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12.1. 2013 Belper.


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I would readily admit this was an act of sheer desperation, rather than a serious attempt at an observing session. I knew from the forecasts that we would be lucky if we got any decent sky, as it was forecast to be freezing, and foggy. This meant there would be a lot of moisture about.


I got there at 19.00, and Sheila, Stephen, Felix, and Mick were already there. Mike, Dave, and Mark turned up a bit later.


There sky would have been superb had it not been for constant and never ending streams of high Cirrus cloud coming from the West and stretching across the entire sky in bands. There were gaps, and some observing was done through these.

That and dodging frozens puddles as the ground was frozen and water logged all at the same time.


I had my new Sky Watcher 2" 26mm Panaview with me, and this was it's first light.

Jupiter was first on the list, well it has to be doesn't it! And it didn't disappoint. the view was crisp, sharp and bright, really bright. The  viewing end of the eyepiece has got to be 25mm or more, that is a good amount of glass to look through.

All four moons were in attendance, and the equatorial bands and some of the temperate ones were clearly discernible. I thought I saw the Great Red Spot, but checking the tables, this was not the case. Blatant optimism was though!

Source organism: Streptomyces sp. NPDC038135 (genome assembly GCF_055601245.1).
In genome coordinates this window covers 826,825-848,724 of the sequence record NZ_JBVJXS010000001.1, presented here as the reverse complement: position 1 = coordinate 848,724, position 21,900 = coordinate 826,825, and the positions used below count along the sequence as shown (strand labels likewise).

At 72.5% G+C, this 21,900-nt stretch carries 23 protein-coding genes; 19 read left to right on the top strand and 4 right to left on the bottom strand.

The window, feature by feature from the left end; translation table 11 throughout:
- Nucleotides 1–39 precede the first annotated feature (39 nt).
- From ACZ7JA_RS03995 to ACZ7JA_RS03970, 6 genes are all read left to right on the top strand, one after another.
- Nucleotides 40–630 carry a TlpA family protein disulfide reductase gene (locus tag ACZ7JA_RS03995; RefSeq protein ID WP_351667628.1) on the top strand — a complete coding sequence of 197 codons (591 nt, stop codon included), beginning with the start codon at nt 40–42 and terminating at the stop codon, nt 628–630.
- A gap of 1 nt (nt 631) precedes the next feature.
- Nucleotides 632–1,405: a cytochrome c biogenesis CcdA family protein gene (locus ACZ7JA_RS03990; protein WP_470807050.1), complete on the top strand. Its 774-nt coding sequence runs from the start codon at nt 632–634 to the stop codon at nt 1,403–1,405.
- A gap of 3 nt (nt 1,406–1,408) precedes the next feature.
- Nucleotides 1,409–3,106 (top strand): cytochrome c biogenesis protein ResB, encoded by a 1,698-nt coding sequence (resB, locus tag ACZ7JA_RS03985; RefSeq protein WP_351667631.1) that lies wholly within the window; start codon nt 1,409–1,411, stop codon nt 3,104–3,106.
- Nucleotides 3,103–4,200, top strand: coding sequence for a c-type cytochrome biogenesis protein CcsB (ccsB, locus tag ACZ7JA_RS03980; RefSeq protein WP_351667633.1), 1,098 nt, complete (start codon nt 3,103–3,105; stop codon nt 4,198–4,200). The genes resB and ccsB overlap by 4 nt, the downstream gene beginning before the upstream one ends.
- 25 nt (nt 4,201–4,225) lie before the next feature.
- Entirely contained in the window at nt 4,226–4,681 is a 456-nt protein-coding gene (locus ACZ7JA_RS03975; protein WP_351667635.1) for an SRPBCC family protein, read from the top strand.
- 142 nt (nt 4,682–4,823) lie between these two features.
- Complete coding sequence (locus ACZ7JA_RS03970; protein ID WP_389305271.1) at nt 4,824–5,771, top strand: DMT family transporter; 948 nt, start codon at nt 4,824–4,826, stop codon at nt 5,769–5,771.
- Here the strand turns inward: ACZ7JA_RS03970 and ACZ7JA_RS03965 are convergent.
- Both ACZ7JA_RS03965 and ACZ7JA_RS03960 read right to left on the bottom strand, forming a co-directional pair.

Here's the table for future reference. 




Next was M42. Again a magnificent sight, the nebula showing a definite muted green hue, and the four main stars of the trapezium easily seen.


Then through breaks in the cloud, M31 & 32. over to M81 & M82, and finally M51, which was visible even through a thin layer of cloud.


At 23.00 I had become fed up and bored with the constant streams of cloud, which were building up in the southern horizon to be a bit more ominous. so we packed up and called it a night, that is with the exception of Mike, who's sheer bloody determination to first light his new ED80, was somewhat humbling to those of us shuffling off to a warm house.


Overall, Iam pleased with the new eyepiece, it does have some coma around the outer edge of the field of view. But I think this is down to it being in a fast-ish newt (F4.5), and that is where the coma is from. I will try it in the refractor next time I get a chance and more fully explore its capabilities.

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Nice report Martyn. It was very chilly and as you say there was a lot of moisture about, but when it was clear, it was really clear and stable. I turned in at 1:30am after grabbing an hour of data on M42. There were a few shooters going through orion from Betelguse toward the upper right end of the belt, these probably peaked around 12-12:15 with maybe 4 in that time. Not hugely bright nor with long tails, but still nice to see.

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Great report Martyn. Once finally aligned I saw NGC457, double cluster, M52,M31,M42 and Jupiter. It was nice to compare the view of the owl cluster between my scope and Mick's-obviously Mick's 300P and WO UWAN blew my 200P and Hyperion Zoom out ifthe water ;) Enjoyable night.

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